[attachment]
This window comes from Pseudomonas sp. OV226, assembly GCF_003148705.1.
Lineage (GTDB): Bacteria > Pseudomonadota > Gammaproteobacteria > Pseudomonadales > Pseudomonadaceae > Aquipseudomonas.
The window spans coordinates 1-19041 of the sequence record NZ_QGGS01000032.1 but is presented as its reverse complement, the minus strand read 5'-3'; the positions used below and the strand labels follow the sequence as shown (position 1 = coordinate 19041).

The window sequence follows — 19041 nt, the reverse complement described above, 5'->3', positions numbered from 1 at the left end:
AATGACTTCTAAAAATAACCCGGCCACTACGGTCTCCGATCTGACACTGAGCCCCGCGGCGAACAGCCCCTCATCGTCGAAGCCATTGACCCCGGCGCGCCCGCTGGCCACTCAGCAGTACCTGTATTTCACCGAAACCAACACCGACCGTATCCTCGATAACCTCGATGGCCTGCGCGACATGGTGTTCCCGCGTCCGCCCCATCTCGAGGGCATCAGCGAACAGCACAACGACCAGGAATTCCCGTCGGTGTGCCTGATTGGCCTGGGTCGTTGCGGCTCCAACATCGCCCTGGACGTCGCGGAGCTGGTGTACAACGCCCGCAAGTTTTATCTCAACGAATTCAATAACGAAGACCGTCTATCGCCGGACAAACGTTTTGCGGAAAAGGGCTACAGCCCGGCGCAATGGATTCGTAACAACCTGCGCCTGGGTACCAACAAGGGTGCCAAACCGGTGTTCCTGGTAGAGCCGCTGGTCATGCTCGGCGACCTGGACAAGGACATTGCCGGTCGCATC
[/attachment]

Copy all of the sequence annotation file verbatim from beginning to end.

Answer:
This window comes from Pseudomonas sp. OV226, assembly GCF_003148705.1.
Lineage (GTDB): Bacteria > Pseudomonadota > Gammaproteobacteria > Pseudomonadales > Pseudomonadaceae > Aquipseudomonas.
The window spans coordinates 1-19041 of the sequence record NZ_QGGS01000032.1 but is presented as its reverse complement, the minus strand read 5'-3'; the positions used below and the strand labels follow the sequence as shown (position 1 = coordinate 19041).

The window sequence follows — 19041 nt, the reverse complement described above, 5'->3', positions numbered from 1 at the left end:
AATGACTTCTAAAAATAACCCGGCCACTACGGTCTCCGATCTGACACTGAGCCCCGCGGCGAACAGCCCCTCATCGTCGAAGCCATTGACCCCGGCGCGCCCGCTGGCCACTCAGCAGTACCTGTATTTCACCGAAACCAACACCGACCGTATCCTCGATAACCTCGATGGCCTGCGCGACATGGTGTTCCCGCGTCCGCCCCATCTCGAGGGCATCAGCGAACAGCACAACGACCAGGAATTCCCGTCGGTGTGCCTGATTGGCCTGGGTCGTTGCGGCTCCAACATCGCCCTGGACGTCGCGGAGCTGGTGTACAACGCCCGCAAGTTTTATCTCAACGAATTCAATAACGAAGACCGTCTATCGCCGGACAAACGTTTTGCGGAAAAGGGCTACAGCCCGGCGCAATGGATTCGTAACAACCTGCGCCTGGGTACCAACAAGGGTGCCAAACCGGTGTTCCTGGTAGAGCCGCTGGTCATGCTCGGCGACCTGGACAAGGACATTGCCGGTCGCATC